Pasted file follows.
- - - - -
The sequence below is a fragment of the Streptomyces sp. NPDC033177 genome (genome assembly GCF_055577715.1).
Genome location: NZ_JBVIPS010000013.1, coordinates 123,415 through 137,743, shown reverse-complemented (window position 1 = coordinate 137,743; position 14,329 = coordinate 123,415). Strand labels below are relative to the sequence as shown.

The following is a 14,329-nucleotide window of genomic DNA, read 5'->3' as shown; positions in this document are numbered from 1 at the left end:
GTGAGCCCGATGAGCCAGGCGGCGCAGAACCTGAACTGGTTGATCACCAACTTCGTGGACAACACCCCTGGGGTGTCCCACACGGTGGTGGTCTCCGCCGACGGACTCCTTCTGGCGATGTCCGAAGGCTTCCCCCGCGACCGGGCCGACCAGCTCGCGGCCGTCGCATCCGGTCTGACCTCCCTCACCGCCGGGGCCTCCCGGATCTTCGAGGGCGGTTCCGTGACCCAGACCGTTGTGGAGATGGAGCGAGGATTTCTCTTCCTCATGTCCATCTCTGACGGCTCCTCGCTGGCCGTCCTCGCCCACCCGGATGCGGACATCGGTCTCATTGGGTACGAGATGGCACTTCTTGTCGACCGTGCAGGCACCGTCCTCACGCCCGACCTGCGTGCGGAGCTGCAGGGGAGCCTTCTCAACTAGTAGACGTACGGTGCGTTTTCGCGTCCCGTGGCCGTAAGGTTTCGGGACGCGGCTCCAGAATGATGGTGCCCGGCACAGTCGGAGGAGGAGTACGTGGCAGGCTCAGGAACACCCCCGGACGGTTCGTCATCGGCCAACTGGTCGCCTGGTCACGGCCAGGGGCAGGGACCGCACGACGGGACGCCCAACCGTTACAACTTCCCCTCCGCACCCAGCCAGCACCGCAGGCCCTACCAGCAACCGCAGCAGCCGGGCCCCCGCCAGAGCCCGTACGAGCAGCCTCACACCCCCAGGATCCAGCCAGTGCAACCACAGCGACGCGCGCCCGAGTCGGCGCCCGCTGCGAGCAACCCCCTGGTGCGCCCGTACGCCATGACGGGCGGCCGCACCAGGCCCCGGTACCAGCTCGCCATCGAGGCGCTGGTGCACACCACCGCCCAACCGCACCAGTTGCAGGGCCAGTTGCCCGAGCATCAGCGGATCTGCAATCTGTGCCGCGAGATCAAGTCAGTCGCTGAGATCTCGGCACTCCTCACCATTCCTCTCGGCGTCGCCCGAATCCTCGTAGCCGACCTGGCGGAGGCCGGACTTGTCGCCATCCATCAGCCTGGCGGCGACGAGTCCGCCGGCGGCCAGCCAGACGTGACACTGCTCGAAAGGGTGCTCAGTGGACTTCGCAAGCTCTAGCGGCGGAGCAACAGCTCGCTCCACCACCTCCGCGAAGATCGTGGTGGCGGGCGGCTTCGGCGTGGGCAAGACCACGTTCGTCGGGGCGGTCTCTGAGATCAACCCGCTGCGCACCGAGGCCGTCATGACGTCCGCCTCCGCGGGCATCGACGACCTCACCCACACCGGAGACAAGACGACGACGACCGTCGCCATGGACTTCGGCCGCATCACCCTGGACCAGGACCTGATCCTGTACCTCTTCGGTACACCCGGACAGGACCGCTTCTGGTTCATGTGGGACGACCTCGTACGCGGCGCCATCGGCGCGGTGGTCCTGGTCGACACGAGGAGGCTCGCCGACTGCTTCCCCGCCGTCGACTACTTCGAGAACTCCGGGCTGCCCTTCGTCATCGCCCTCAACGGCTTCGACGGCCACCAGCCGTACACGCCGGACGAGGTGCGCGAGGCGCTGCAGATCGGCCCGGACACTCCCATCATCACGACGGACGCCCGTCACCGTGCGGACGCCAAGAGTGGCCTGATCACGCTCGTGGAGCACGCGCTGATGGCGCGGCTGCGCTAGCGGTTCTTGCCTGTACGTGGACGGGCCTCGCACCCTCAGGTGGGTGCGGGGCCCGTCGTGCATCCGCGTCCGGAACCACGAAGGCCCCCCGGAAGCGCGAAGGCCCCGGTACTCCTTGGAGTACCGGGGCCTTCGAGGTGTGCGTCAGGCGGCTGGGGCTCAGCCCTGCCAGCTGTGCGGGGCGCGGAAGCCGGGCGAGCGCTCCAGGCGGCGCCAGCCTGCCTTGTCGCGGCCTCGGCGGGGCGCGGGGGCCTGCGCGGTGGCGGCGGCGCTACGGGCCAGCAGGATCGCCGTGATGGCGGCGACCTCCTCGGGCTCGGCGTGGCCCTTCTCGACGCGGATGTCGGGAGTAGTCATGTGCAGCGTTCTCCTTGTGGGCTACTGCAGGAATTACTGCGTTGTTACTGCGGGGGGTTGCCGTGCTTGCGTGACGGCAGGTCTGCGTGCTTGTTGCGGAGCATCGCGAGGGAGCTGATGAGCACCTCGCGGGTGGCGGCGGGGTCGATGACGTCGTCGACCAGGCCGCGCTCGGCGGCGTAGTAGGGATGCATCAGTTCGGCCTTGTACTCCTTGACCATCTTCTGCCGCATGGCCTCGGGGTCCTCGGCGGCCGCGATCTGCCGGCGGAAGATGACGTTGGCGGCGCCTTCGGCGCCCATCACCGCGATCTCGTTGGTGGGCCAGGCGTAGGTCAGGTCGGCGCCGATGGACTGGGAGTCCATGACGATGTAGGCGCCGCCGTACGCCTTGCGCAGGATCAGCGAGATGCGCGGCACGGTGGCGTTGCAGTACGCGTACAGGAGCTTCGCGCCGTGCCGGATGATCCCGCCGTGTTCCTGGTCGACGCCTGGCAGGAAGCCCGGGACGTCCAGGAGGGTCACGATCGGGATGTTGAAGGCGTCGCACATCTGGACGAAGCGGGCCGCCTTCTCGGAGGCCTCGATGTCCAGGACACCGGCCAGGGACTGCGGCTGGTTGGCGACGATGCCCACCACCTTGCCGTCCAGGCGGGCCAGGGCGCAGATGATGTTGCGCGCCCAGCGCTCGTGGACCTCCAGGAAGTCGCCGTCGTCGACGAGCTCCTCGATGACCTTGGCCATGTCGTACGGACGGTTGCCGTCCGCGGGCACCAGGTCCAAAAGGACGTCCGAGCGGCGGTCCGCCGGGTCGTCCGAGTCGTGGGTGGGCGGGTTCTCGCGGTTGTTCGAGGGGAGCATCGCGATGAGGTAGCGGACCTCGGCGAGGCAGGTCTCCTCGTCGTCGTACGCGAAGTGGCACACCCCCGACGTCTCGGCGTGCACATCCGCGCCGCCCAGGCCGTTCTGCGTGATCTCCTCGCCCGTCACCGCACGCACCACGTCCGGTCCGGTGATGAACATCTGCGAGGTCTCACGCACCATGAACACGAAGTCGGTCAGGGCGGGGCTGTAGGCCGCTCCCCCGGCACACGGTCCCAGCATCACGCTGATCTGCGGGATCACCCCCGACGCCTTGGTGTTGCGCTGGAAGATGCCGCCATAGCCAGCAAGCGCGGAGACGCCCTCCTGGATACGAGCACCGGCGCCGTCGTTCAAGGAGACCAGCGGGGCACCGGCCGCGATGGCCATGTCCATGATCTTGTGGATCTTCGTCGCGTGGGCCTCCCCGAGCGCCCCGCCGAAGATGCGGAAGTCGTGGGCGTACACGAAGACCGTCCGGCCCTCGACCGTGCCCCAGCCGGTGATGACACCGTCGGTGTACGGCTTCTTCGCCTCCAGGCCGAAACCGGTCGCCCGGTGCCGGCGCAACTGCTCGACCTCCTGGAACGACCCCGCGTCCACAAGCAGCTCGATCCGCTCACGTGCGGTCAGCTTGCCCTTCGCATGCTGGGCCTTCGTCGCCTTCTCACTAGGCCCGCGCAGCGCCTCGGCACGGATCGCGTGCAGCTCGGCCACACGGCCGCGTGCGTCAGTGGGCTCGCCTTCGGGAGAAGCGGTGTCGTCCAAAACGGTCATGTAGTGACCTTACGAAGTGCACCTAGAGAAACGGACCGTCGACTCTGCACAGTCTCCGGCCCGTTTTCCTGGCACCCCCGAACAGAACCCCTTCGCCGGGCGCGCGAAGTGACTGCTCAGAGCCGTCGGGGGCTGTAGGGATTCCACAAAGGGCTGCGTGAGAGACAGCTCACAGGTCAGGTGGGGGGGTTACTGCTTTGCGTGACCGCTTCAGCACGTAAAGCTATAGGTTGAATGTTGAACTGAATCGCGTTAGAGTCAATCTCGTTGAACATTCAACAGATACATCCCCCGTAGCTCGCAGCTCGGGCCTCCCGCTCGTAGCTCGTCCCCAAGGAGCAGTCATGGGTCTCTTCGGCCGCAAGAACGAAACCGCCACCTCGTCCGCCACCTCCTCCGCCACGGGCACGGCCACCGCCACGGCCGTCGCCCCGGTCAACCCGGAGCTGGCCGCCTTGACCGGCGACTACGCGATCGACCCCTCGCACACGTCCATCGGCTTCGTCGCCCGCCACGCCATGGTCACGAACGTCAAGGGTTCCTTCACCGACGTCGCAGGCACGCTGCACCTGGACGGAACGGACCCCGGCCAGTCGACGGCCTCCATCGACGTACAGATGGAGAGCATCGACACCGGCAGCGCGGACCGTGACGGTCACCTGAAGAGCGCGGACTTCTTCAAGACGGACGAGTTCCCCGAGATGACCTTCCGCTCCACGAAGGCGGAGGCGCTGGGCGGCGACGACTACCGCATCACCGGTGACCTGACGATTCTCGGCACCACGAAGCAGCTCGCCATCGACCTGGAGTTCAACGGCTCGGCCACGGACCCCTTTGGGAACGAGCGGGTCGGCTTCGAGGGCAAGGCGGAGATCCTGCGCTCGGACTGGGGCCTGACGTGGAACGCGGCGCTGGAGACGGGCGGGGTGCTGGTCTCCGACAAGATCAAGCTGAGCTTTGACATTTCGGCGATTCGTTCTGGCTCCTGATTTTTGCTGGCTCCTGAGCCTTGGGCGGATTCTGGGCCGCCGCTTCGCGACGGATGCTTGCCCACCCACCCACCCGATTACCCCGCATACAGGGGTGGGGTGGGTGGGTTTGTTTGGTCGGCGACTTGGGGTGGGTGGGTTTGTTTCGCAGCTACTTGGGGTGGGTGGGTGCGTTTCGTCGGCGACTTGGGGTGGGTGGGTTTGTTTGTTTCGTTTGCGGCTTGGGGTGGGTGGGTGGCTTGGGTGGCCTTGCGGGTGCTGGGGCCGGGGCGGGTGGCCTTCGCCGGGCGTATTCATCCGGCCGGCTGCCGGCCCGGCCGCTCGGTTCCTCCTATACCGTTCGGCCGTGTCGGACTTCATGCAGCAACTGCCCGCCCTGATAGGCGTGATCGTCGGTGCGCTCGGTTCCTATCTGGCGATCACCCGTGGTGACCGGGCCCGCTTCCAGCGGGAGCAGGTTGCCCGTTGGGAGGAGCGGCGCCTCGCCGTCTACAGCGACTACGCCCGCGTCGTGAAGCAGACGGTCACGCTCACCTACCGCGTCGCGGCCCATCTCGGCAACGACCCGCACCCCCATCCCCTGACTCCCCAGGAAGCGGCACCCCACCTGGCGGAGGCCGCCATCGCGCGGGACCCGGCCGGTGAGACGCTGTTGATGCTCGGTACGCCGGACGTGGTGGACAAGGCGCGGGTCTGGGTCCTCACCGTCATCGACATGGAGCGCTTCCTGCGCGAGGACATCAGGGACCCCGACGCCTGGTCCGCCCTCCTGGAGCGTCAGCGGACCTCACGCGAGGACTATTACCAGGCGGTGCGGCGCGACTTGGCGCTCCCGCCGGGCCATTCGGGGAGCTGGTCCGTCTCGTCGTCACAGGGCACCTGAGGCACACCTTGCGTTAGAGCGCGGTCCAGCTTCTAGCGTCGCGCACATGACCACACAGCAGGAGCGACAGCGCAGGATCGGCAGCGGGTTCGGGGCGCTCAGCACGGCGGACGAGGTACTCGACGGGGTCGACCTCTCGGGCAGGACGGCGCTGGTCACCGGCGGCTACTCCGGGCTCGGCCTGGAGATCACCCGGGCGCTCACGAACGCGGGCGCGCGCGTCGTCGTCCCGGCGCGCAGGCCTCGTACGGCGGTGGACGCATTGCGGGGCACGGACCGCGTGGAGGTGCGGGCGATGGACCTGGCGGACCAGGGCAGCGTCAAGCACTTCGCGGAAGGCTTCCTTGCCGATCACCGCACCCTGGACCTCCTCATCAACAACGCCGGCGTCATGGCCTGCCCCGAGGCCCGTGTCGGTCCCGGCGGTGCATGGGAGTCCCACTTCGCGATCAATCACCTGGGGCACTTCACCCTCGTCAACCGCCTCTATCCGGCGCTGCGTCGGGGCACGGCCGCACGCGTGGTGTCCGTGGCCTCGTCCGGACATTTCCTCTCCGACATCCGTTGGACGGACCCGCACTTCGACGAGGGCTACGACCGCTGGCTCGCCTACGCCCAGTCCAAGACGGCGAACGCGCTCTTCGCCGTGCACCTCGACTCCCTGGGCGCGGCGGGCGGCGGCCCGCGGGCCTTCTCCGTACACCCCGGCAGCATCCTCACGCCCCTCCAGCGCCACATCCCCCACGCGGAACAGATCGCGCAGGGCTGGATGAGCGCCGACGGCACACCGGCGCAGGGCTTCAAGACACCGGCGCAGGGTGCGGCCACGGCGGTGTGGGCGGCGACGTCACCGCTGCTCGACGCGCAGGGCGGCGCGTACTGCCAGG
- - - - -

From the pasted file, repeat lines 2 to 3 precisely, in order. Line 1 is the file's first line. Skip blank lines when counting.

Genome location: NZ_JBVIPS010000013.1, coordinates 123,415 through 137,743, shown reverse-complemented (window position 1 = coordinate 137,743; position 14,329 = coordinate 123,415). Strand labels below are relative to the sequence as shown.

The following is a 14,329-nucleotide window of genomic DNA, read 5'->3' as shown; positions in this document are numbered from 1 at the left end: